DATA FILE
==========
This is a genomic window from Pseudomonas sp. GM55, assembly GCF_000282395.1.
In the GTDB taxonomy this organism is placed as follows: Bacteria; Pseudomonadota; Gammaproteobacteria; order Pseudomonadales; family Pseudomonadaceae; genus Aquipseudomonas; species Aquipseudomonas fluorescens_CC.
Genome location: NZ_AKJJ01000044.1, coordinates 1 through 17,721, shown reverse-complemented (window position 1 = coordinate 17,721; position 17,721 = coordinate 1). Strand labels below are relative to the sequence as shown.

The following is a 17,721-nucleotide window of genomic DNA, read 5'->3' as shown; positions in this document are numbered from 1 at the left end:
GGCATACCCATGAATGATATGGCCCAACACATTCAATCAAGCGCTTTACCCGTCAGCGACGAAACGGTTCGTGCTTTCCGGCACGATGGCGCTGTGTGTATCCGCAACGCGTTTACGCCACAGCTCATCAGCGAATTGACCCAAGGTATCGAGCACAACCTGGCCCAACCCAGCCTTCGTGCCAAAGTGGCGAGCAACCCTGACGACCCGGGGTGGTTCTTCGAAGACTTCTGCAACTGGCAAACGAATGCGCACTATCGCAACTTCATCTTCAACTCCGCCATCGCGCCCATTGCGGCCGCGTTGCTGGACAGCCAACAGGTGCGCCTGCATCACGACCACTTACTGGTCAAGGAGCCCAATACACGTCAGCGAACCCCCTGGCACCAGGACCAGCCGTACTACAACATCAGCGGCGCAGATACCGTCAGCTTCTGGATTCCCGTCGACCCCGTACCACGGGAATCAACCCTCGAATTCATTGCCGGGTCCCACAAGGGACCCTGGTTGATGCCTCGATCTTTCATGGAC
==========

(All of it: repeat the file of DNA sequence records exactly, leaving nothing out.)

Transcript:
This is a genomic window from Pseudomonas sp. GM55, assembly GCF_000282395.1.
In the GTDB taxonomy this organism is placed as follows: Bacteria; Pseudomonadota; Gammaproteobacteria; order Pseudomonadales; family Pseudomonadaceae; genus Aquipseudomonas; species Aquipseudomonas fluorescens_CC.
Genome location: NZ_AKJJ01000044.1, coordinates 1 through 17,721, shown reverse-complemented (window position 1 = coordinate 17,721; position 17,721 = coordinate 1). Strand labels below are relative to the sequence as shown.

The following is a 17,721-nucleotide window of genomic DNA, read 5'->3' as shown; positions in this document are numbered from 1 at the left end:
GGCATACCCATGAATGATATGGCCCAACACATTCAATCAAGCGCTTTACCCGTCAGCGACGAAACGGTTCGTGCTTTCCGGCACGATGGCGCTGTGTGTATCCGCAACGCGTTTACGCCACAGCTCATCAGCGAATTGACCCAAGGTATCGAGCACAACCTGGCCCAACCCAGCCTTCGTGCCAAAGTGGCGAGCAACCCTGACGACCCGGGGTGGTTCTTCGAAGACTTCTGCAACTGGCAAACGAATGCGCACTATCGCAACTTCATCTTCAACTCCGCCATCGCGCCCATTGCGGCCGCGTTGCTGGACAGCCAACAGGTGCGCCTGCATCACGACCACTTACTGGTCAAGGAGCCCAATACACGTCAGCGAACCCCCTGGCACCAGGACCAGCCGTACTACAACATCAGCGGCGCAGATACCGTCAGCTTCTGGATTCCCGTCGACCCCGTACCACGGGAATCAACCCTCGAATTCATTGCCGGGTCCCACAAGGGACCCTGGTTGATGCCTCGATCTTTCATGGAC